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I have a question for you woodworking guys. Is it difficult to refinish a cedar chest? It is about a 5' x 2' x 2' in size, has a cracked board on the top and wrinkles(in the finish) on the top of it. Any suggestions appreciated.
Last edited by plumbertim1975; 11-14-2008, 11:16 PM.
First off, address the cracked board. Is the chest stained? If it is, matching that stain is near impossible. Is it an antique? If so, do NOT replace the board. That will also have a significant impact on what's done to repair the finish problems.
I'll make the assumption that it's not an antique. That means you can replace the cracked board. First thing is to figure out if it cracked due to stresses in the piece or if it was a bad board to begin with. If the board was compromised (had a small crack) before it was put in the project, then it's easy to replace if you can find the stock. Well...easy is relative here. You'll have to cut the board out and replace it. A table saw would be the best way to cut out the cracked section if you can put just that flat part on the saw. Otherwise, a jig or circular saw is your answer and the cut won't be as clean. Then you'll have to glue in the replacement piece and clamp it with cauls along the top and bottom to maintain flat.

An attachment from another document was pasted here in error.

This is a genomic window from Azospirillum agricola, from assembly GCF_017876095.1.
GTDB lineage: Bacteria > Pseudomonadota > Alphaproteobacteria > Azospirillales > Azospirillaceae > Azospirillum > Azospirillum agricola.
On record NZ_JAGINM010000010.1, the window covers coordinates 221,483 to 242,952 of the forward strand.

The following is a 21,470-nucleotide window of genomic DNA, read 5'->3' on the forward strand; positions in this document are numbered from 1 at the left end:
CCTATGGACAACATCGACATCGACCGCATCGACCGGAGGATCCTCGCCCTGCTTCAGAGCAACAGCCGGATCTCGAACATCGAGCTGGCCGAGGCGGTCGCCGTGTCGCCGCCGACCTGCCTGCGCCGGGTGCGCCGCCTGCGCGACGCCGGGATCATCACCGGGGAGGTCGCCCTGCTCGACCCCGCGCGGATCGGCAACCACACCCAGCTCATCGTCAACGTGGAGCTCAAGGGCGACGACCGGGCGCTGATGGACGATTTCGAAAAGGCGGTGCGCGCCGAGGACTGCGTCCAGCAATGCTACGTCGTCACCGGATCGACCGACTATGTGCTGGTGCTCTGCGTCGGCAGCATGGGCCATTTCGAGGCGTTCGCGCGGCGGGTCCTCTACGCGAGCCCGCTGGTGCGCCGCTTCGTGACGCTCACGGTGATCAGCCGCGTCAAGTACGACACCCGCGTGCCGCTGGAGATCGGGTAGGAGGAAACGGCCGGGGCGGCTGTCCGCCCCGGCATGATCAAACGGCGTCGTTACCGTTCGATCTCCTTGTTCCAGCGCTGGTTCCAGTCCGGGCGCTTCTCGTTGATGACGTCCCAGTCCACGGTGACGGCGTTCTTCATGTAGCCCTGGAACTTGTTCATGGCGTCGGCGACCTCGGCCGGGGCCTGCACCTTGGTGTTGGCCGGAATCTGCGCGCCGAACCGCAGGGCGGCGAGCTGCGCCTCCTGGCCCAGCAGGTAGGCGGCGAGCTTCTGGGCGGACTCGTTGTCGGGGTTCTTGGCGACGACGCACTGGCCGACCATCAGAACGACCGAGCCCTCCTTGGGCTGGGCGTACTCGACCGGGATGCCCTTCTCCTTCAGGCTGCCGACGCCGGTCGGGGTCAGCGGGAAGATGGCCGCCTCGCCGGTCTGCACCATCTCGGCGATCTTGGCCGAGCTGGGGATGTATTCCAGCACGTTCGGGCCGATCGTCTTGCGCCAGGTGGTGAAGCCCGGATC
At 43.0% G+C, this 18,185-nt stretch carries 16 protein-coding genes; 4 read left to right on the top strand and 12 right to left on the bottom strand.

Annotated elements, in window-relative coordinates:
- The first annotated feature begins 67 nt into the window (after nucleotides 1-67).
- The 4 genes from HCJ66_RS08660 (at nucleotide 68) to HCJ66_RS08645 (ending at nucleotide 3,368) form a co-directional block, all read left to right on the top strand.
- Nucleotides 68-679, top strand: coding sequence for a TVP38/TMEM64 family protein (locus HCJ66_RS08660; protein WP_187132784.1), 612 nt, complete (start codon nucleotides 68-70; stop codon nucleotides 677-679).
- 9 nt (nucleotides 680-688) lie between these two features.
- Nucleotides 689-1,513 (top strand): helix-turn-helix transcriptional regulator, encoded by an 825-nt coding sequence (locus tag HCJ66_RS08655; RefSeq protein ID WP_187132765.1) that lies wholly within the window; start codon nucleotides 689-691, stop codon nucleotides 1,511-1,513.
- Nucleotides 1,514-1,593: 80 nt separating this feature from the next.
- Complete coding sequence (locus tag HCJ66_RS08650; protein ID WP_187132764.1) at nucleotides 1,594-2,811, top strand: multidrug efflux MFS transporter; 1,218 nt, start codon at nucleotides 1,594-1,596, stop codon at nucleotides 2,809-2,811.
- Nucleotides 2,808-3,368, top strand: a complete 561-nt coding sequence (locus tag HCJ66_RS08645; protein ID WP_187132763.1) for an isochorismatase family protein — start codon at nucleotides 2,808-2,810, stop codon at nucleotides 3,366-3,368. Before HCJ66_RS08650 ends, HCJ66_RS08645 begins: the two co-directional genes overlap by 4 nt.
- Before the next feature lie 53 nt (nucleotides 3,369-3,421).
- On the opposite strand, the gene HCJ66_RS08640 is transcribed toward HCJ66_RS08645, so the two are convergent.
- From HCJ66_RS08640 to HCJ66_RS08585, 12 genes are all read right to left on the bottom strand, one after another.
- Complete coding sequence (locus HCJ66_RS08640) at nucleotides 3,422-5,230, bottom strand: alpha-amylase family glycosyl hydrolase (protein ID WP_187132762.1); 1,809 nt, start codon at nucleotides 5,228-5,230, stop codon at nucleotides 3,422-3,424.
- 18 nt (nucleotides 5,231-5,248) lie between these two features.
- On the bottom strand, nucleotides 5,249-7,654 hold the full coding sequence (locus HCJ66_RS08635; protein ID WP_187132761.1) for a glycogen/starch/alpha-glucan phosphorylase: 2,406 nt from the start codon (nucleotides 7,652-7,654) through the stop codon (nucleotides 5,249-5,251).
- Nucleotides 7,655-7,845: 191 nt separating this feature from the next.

To fix the finish, there's a couple options. First you have to figure out what kind of finish it is. Since you're replacing a board anyway, your best option would be to sand off what's there and start over again. Chances are the replacement piece will still appear lighter than the rest, but that can't be helped usually. You may be able to darken it somewhat by applying a little light stain to the replacement board before you attach it. Be careful not to get any stain where you'll glue. Always keep glue joints covered when you're pre-finishing or staining. Blue painter's tape works great for that. Also, when glueing, put some painters tape next to the glue line to keep glue off the parts where you'll want to apply stain and/or finish.
If you find the finish is lacquer, you can redo it with alcohol. Take a cotton sock and drip some rubbing alcohol on it. You don't want the sock to drip, but you do want it wet. Then wrap that in a clean cotton sock. You want a "ball" to form. In quick passes, rub the ball over the finish using a good amount of pressure. Keep it moving. Do NOT let it stay in any one area for even a second...you'll melt the finish to the pad and ruin it. If the pad starts to stick, stop and re-make your pad. Lacquer is made using a flakey material and alcohol, so the rubbing alcohol will kind of melt the finish and make it re-form. It should re-form flat. It takes some time and practice to get this method down, but it works well. This method will retain the finish for antique value.
I put it all back together better than before. There\'s lots of leftover parts.